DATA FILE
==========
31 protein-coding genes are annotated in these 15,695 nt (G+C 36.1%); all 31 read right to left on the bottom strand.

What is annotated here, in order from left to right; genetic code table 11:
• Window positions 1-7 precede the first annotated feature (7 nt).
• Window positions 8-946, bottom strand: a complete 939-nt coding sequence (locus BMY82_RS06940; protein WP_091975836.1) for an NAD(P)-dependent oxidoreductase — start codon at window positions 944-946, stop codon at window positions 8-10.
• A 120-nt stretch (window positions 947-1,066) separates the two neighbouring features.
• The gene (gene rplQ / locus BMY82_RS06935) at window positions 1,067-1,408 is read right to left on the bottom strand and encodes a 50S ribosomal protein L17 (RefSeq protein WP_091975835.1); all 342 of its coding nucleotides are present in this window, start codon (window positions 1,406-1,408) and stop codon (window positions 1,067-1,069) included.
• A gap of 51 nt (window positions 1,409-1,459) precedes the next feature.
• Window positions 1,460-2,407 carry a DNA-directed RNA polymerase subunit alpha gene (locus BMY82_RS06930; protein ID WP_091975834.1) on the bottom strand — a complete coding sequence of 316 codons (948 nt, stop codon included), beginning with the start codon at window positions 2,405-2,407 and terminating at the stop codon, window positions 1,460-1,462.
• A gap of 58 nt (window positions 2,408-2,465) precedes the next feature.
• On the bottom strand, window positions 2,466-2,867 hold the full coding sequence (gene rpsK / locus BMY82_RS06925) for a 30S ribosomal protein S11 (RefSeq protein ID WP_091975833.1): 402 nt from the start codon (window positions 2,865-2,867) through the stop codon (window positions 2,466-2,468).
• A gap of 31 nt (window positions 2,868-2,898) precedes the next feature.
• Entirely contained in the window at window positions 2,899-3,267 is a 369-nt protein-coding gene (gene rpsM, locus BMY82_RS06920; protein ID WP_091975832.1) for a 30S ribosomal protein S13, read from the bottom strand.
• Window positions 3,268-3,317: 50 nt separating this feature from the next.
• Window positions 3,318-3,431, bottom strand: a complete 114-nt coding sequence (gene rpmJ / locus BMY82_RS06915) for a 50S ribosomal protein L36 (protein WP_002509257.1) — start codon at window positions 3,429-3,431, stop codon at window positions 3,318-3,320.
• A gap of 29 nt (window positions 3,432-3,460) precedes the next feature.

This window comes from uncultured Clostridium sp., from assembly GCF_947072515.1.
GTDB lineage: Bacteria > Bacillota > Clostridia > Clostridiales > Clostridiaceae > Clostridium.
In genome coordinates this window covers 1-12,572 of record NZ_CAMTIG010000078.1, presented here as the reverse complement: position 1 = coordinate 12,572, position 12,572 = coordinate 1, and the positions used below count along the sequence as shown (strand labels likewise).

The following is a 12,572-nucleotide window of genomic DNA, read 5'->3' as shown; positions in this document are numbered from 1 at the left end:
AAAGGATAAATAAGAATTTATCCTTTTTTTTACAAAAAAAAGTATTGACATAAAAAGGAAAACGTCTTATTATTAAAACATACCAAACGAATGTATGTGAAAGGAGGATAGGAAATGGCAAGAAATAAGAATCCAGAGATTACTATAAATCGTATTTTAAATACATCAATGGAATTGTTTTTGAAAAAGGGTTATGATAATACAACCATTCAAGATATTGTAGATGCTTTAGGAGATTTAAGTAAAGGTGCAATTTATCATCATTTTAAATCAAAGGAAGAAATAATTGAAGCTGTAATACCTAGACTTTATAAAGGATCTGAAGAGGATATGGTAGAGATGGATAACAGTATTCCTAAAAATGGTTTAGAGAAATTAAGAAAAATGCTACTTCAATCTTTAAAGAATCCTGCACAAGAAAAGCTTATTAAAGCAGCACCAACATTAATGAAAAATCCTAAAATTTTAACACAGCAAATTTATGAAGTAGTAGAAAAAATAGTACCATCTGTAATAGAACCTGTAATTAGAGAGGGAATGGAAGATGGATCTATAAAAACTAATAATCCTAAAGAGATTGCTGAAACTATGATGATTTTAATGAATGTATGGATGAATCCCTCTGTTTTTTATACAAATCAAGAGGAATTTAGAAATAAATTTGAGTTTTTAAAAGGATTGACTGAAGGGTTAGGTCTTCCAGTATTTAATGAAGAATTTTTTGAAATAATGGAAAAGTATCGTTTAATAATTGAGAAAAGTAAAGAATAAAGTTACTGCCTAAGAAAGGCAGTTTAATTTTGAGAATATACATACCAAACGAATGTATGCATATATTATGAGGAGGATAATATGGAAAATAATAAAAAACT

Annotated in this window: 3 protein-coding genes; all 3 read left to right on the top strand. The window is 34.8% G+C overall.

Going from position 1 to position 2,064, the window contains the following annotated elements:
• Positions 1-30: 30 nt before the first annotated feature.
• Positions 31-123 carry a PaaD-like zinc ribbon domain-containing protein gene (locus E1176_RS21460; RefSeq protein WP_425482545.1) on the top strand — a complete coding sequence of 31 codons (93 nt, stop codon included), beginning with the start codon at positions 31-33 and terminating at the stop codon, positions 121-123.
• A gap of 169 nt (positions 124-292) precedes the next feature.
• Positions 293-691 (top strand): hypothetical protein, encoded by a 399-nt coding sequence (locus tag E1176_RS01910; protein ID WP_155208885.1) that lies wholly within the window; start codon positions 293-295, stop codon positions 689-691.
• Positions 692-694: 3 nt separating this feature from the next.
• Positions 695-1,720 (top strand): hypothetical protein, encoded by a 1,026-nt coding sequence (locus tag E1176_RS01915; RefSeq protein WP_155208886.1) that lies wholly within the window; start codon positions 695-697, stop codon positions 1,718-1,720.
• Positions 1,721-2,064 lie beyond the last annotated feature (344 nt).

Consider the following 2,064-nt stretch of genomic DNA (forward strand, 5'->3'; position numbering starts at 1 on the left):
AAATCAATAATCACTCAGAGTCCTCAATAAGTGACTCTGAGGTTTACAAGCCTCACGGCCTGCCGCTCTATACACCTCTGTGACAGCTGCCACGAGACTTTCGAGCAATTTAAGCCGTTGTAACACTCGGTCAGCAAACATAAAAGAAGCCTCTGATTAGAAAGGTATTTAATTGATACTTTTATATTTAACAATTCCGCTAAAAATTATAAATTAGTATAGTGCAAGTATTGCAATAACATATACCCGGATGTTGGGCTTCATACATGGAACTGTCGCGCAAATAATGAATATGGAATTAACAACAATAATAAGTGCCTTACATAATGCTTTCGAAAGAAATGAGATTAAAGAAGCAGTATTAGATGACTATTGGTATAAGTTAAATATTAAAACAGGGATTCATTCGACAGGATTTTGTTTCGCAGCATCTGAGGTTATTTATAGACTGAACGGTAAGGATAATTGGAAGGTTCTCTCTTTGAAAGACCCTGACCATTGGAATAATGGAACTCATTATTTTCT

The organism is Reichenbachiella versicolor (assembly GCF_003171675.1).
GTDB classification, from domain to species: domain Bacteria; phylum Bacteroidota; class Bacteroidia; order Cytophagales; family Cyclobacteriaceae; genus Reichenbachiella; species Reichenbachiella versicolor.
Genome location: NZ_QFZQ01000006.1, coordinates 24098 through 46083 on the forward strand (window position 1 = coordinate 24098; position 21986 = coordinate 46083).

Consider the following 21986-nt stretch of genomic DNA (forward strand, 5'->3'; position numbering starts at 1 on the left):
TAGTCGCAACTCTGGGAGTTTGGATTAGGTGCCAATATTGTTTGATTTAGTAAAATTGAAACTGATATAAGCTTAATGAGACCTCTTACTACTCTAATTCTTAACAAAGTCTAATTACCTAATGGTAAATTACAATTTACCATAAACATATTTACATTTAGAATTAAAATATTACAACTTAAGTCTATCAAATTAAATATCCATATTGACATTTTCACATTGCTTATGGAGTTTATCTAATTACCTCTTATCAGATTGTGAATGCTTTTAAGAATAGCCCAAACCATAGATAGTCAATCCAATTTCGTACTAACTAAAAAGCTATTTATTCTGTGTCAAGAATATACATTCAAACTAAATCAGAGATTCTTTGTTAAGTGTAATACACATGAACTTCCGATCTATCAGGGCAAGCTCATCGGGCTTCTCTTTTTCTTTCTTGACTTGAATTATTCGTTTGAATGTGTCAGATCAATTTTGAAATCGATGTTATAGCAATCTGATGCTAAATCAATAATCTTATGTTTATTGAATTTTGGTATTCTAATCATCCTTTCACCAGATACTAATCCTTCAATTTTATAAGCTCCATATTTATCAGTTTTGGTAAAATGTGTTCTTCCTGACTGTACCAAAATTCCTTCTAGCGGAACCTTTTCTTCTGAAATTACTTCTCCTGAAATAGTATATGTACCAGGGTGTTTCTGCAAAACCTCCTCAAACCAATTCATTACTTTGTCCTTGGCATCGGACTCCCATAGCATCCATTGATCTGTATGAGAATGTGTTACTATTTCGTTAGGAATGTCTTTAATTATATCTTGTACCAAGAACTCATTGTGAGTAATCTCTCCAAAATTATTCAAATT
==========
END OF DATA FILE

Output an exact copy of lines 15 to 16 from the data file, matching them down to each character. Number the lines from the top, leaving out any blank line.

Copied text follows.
• A gap of 29 nt (window positions 3,432-3,460) precedes the next feature.

This window comes from uncultured Clostridium sp., from assembly GCF_947072515.1.